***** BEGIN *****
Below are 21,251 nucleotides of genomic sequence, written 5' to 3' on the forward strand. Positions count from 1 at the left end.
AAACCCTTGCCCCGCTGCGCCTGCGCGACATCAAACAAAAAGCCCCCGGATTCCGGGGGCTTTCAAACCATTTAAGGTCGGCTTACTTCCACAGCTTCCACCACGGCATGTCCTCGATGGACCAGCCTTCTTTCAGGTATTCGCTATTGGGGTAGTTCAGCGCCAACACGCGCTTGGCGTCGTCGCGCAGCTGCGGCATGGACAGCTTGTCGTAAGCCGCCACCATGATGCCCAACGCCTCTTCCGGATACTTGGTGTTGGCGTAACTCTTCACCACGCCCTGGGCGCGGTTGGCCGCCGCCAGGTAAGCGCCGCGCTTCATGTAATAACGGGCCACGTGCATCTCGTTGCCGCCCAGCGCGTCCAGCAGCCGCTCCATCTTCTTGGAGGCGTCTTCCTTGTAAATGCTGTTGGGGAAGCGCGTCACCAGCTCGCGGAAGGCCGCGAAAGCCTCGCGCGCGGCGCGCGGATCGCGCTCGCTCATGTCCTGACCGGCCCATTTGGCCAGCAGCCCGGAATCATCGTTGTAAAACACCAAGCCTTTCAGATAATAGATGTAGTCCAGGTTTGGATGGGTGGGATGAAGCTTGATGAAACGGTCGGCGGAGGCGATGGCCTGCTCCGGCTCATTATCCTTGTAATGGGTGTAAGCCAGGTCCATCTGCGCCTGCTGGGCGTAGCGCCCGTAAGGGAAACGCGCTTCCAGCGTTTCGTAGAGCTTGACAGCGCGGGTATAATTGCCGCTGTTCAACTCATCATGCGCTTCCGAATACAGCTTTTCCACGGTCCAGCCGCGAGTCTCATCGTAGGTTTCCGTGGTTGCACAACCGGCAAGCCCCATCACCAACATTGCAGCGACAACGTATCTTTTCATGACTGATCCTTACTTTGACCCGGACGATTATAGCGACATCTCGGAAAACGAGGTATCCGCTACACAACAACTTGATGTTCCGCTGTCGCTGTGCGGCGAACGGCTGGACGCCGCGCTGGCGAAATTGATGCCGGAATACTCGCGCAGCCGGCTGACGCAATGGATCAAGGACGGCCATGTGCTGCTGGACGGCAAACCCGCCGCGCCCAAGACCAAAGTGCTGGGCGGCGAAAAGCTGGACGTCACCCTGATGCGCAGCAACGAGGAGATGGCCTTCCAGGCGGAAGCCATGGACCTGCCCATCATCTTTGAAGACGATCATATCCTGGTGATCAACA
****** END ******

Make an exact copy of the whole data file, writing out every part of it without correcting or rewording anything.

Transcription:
Below are 21,251 nucleotides of genomic sequence, written 5' to 3' on the forward strand. Positions count from 1 at the left end.
AAACCCTTGCCCCGCTGCGCCTGCGCGACATCAAACAAAAAGCCCCCGGATTCCGGGGGCTTTCAAACCATTTAAGGTCGGCTTACTTCCACAGCTTCCACCACGGCATGTCCTCGATGGACCAGCCTTCTTTCAGGTATTCGCTATTGGGGTAGTTCAGCGCCAACACGCGCTTGGCGTCGTCGCGCAGCTGCGGCATGGACAGCTTGTCGTAAGCCGCCACCATGATGCCCAACGCCTCTTCCGGATACTTGGTGTTGGCGTAACTCTTCACCACGCCCTGGGCGCGGTTGGCCGCCGCCAGGTAAGCGCCGCGCTTCATGTAATAACGGGCCACGTGCATCTCGTTGCCGCCCAGCGCGTCCAGCAGCCGCTCCATCTTCTTGGAGGCGTCTTCCTTGTAAATGCTGTTGGGGAAGCGCGTCACCAGCTCGCGGAAGGCCGCGAAAGCCTCGCGCGCGGCGCGCGGATCGCGCTCGCTCATGTCCTGACCGGCCCATTTGGCCAGCAGCCCGGAATCATCGTTGTAAAACACCAAGCCTTTCAGATAATAGATGTAGTCCAGGTTTGGATGGGTGGGATGAAGCTTGATGAAACGGTCGGCGGAGGCGATGGCCTGCTCCGGCTCATTATCCTTGTAATGGGTGTAAGCCAGGTCCATCTGCGCCTGCTGGGCGTAGCGCCCGTAAGGGAAACGCGCTTCCAGCGTTTCGTAGAGCTTGACAGCGCGGGTATAATTGCCGCTGTTCAACTCATCATGCGCTTCCGAATACAGCTTTTCCACGGTCCAGCCGCGAGTCTCATCGTAGGTTTCCGTGGTTGCACAACCGGCAAGCCCCATCACCAACATTGCAGCGACAACGTATCTTTTCATGACTGATCCTTACTTTGACCCGGACGATTATAGCGACATCTCGGAAAACGAGGTATCCGCTACACAACAACTTGATGTTCCGCTGTCGCTGTGCGGCGAACGGCTGGACGCCGCGCTGGCGAAATTGATGCCGGAATACTCGCGCAGCCGGCTGACGCAATGGATCAAGGACGGCCATGTGCTGCTGGACGGCAAACCCGCCGCGCCCAAGACCAAAGTGCTGGGCGGCGAAAAGCTGGACGTCACCCTGATGCGCAGCAACGAGGAGATGGCCTTCCAGGCGGAAGCCATGGACCTGCCCATCATCTTTGAAGACGATCATATCCTGGTGATCAACA